[RFI] Shielded wiring suggested on Heat Pump Controls
jim at audiosystemsgroup.com
Wed Feb 3 09:31:35 PST 2010
On Wed, 3 Feb 2010 10:19:02 -0500, Mike Wetzel wrote:
>Does that sound like a solution that would work?
As usual, "it depends." You need to figure out where the (noise)
current is flowing and prevent it from radiating. If you could
force the noise current into a transmission line, you would
essentially kill radiation from it. Something as simple as twisted
pair would do it -- IF you could run the pair over the entire loop
that carries the current.
What often happens is that designers treat wiring like this as a
DC circuit, with individual "hot" conductors and a common return.
If hot and return are closely spaced, as in a transmission line,
their fields cancel and there's little or no radiation. If they're
separated, they create a magnetic field that's proportional both
to the loop area and to the current, AND the wires act as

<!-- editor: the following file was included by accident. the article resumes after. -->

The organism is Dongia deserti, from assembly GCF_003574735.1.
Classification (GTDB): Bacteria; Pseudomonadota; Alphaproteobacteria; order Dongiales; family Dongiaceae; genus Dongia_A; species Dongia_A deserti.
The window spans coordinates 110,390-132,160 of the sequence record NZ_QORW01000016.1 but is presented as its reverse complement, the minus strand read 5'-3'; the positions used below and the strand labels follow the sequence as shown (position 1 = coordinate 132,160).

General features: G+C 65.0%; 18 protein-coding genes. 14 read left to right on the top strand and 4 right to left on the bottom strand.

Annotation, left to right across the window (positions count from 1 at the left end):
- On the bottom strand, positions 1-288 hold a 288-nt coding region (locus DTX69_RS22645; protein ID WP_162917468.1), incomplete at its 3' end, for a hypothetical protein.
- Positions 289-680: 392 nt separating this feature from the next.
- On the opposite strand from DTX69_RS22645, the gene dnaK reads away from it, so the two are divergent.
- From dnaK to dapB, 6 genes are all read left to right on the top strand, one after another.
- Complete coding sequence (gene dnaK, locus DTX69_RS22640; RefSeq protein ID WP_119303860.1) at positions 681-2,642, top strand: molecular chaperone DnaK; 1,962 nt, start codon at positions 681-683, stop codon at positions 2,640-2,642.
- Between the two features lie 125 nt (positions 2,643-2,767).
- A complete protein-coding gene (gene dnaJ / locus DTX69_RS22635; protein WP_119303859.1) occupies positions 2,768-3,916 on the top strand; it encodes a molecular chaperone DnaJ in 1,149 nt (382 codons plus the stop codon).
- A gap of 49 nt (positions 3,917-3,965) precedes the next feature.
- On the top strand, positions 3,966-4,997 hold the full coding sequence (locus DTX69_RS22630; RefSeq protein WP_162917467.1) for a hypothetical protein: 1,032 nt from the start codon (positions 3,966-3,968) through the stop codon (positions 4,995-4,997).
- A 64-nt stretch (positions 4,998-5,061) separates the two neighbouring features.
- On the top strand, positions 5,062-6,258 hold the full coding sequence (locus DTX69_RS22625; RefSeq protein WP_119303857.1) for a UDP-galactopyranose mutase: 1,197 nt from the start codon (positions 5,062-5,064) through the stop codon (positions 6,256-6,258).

antennas. At low frequencies, source and victim are more likely
to have a "near field" relationship (within wavelength/6), so the
coupling is magnetic. Beyond that distance, antenna action
It's also possible that some of this noise is coupling to the
power line, and on control wiring (thermostat, digital readiout,
etc), so I DO recommend a serious ferrite choke on those cables.
Follow the winding guidelines in my RFI tutorial to achieve high
choking impedance at the frequency(ies) where you have the
That's the wiring part of the solution. The other element is the
relative strength of the RF component, which is essentially driven
by the risetime of the pulse (and. like key clicks, can be
"shaped" to soften the edges of the pulse). Your RFI is harmonics
of square waves, so the second part of the solution is to reduce
the strength of the harmonics. It MIGHT be possible to do that
with some ferrite cores on a single conductor carrying the noise
current. Depending on the strength of the current, there might be
some saturation, but if you used a big enough core you might get
enough rounding to reduce the noise.
These are all "outside the box" solutions -- that is, no mods to
the electronics -- but you may need to get inside at least a bit
to get at the wiring.
More information about the RFI